Monday, September 14, 2009

Manga Monday: Cute Little Creatures

This week for Manga Monday, I'm pairing together two manga that feature little furry creatures, be it alien or...other. And oddly enough, they're for completely different audiences. One is for kids: Domo: The Manga, while the other is for mature audiences only (despite appearances): Little Fluffy Gigolo Pelu.
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Little Fluffy Gigolo Pelu (Volume 1)
Junko Mizuno
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Little Fluffy Gigolo Pelu is an adults only manga that features a cute little puffball from planet Princess Kotobuki. He travels to earth via a Space Hippo's magic mirror to try to find a bride, because more than anything, Pelu wants to have a baby (because it's what all of the humanoid women that populate his planet want to do). This is one strange manga, as Pelu himself was pulled from the corpse of a half-eaten women and is part of that woman's reproductive system? Okay. It really speaks to Mizuno's imagination that she can come up with such odd stories, but I'm not a fan of something being weird for the sake of being weird. I'm giving Mizuno a pass though because I think the big draw for her audience is her art, and if these offbeat stories featuring a horny puffball from a uterus allows her to draw the types of stories in the type of weird, surreal environments she wishes to maneuver her characters through, then so be it. This premise also allows Mizuno to cut loose with drawing naked women en mass, and come up with crazy cool looks for different towns and people. Ultimately, the success of this book comes down to Junko Mizuno's amazing design aesthetic. Nobody else's art looks like Mizuno's. She has cutesy, well-designed houses, food, characters, animals, trees...anything and everything she decides to put to paper is thought out for maximum effect to become uber-cute, such as a hippo covered in stars or a house with lovely, swirling vines and flowers growing all around it. Amid this bounty of beauty, she also has a mind to explore the female body, the premise of this book lending itself to showcasing many nude characters, and throwing in some violence and blood for good measure. This adult approach through her kid-friendly art style is a little unnerving at times, but it's really something to behold and it works. It's utterly unique, proving that Mizuno really has a creative vision and she's really showcasing that she can put that wild, inappropriate imagination on paper.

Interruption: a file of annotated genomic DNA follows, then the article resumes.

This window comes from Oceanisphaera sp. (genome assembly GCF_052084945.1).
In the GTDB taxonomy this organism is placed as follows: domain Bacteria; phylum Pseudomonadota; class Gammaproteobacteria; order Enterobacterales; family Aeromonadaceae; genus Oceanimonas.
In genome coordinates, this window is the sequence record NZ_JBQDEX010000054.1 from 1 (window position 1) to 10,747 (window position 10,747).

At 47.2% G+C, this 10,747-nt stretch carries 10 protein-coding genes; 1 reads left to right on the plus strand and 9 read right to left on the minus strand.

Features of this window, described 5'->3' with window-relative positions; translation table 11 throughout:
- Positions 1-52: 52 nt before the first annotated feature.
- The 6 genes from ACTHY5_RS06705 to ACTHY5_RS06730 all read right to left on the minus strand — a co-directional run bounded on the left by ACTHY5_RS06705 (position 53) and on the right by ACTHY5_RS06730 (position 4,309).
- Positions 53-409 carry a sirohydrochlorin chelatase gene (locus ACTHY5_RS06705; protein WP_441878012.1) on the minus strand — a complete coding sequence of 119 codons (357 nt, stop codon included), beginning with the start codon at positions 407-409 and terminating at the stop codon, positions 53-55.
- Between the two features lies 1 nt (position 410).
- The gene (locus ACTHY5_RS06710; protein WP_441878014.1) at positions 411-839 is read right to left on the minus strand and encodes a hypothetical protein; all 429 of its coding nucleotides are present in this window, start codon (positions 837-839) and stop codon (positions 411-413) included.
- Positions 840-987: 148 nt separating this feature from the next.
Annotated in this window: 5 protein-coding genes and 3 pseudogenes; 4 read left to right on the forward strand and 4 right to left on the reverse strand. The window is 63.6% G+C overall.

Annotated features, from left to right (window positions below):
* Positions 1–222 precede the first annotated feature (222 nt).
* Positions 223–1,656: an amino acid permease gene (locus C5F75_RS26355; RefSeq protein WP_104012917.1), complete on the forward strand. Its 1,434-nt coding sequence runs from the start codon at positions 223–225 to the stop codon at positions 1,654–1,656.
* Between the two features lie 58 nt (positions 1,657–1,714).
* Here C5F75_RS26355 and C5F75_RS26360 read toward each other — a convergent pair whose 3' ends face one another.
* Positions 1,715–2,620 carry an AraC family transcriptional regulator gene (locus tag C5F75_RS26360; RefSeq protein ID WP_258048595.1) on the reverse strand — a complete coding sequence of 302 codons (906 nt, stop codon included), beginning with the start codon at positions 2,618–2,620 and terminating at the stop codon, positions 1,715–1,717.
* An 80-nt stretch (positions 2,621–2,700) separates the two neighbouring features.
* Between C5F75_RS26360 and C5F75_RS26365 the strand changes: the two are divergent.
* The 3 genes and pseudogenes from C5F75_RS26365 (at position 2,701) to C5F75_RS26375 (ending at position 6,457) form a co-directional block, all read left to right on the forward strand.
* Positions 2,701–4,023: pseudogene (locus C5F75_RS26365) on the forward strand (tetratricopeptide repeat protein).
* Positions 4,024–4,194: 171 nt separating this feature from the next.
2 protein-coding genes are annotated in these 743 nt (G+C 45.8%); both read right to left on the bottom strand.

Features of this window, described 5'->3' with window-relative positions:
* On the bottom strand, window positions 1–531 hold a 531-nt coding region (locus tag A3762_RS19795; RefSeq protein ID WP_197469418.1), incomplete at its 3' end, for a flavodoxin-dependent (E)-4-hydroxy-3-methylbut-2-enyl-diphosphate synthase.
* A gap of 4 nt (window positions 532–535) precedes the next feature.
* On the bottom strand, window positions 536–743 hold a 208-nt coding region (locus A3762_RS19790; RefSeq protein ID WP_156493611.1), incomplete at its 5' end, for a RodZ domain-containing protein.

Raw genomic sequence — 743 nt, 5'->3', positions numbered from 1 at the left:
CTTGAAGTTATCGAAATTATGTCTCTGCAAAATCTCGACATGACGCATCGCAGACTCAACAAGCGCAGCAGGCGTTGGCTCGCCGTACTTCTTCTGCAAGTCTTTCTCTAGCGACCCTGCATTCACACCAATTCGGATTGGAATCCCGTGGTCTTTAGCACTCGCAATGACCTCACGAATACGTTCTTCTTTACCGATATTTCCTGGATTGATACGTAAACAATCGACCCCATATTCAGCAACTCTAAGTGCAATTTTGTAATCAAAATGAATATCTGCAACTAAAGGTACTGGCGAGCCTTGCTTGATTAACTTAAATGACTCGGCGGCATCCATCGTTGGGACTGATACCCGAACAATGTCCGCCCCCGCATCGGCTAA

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Domo: The Manga
Clint Bickham, Rem, Sonia Leong, Lindsay Cibos & Jared Hodges
Created by Tsuneo Goda
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Domo is the mascot for a Japanese television network, and his popularity has led to his being plastered all over t-shirts, mugs, toys and now, his own manga series for kids. Basically, Domu is portrayed in this book as a lovable oaf. He doesn't understand things and gets so excited that he's constantly breaking things, making people angry, and being a general nuisance. Ultimately, he's pretty annoying. I'm not sure if I should be rooting for him when he's causing so much havoc, and he doesn't seem to learn from any of his mistakes whatsoever. I was more sympathetic with the supporting cast, who I wouldn't have minded seeing kick his brown furry butt, special needs or not. I like how many of the stories revolved around the television, either video games or television programs, as Domu got his start on TV, and the art was surprisingly pretty consistent with so many creators working on the manga together, alternating art chores with chapters. Since this is a kids' comics, it was appropriate to release this in color, and the cartoony style worked well, as each of the creators was able to graft their style with the character designs and environment pretty seemlessly. But aside from the obnoxious protagonist, the stories are all pretty dopey. Really silly. I didn't care for the humor myself, but I can see children really enjoying this sort of book, and as this is for them really, I would say it's a success in that regard. Unfortunately, the vibe I got from this book overall, with the talking forest creatures living in what's basically a human world, made me feel like the creators grafted the figure of Domo to a generic Saturday morning cartoon, like Arthur or Franklin, and didn't really have anything else to say. And as Domo isn't a forest animal, I'm not sure it was the right fit either. Overall, there's nothing really original to the concept behind this manga. It's executed competently, kids will probably enjoy it, but their time is better spent with something more substantial and original.

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